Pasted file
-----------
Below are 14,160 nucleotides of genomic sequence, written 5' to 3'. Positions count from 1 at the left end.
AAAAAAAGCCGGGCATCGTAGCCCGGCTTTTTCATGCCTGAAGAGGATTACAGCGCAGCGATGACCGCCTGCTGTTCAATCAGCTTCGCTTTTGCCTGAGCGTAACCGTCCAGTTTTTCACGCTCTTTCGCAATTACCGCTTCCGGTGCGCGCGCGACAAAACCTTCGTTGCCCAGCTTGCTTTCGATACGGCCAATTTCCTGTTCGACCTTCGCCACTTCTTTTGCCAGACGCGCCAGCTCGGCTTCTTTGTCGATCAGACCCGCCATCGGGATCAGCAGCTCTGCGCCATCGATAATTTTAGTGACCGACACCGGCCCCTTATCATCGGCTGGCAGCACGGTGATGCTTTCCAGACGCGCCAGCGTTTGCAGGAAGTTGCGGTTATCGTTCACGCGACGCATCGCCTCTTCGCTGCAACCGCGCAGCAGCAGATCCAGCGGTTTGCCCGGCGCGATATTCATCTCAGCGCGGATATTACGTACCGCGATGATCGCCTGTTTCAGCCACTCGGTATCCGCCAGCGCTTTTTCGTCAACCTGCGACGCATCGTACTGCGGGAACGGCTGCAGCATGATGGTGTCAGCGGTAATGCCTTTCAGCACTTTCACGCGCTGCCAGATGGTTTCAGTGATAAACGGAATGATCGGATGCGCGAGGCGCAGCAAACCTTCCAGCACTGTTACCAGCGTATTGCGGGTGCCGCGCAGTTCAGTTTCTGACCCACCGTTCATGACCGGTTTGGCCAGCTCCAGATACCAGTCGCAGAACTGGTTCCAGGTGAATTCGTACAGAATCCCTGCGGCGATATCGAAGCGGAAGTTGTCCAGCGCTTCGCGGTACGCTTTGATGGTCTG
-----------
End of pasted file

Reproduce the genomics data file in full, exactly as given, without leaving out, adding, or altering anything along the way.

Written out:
Below are 14,160 nucleotides of genomic sequence, written 5' to 3'. Positions count from 1 at the left end.
AAAAAAAGCCGGGCATCGTAGCCCGGCTTTTTCATGCCTGAAGAGGATTACAGCGCAGCGATGACCGCCTGCTGTTCAATCAGCTTCGCTTTTGCCTGAGCGTAACCGTCCAGTTTTTCACGCTCTTTCGCAATTACCGCTTCCGGTGCGCGCGCGACAAAACCTTCGTTGCCCAGCTTGCTTTCGATACGGCCAATTTCCTGTTCGACCTTCGCCACTTCTTTTGCCAGACGCGCCAGCTCGGCTTCTTTGTCGATCAGACCCGCCATCGGGATCAGCAGCTCTGCGCCATCGATAATTTTAGTGACCGACACCGGCCCCTTATCATCGGCTGGCAGCACGGTGATGCTTTCCAGACGCGCCAGCGTTTGCAGGAAGTTGCGGTTATCGTTCACGCGACGCATCGCCTCTTCGCTGCAACCGCGCAGCAGCAGATCCAGCGGTTTGCCCGGCGCGATATTCATCTCAGCGCGGATATTACGTACCGCGATGATCGCCTGTTTCAGCCACTCGGTATCCGCCAGCGCTTTTTCGTCAACCTGCGACGCATCGTACTGCGGGAACGGCTGCAGCATGATGGTGTCAGCGGTAATGCCTTTCAGCACTTTCACGCGCTGCCAGATGGTTTCAGTGATAAACGGAATGATCGGATGCGCGAGGCGCAGCAAACCTTCCAGCACTGTTACCAGCGTATTGCGGGTGCCGCGCAGTTCAGTTTCTGACCCACCGTTCATGACCGGTTTGGCCAGCTCCAGATACCAGTCGCAGAACTGGTTCCAGGTGAATTCGTACAGAATCCCTGCGGCGATATCGAAGCGGAAGTTGTCCAGCGCTTCGCGGTACGCTTTGATGGTCTG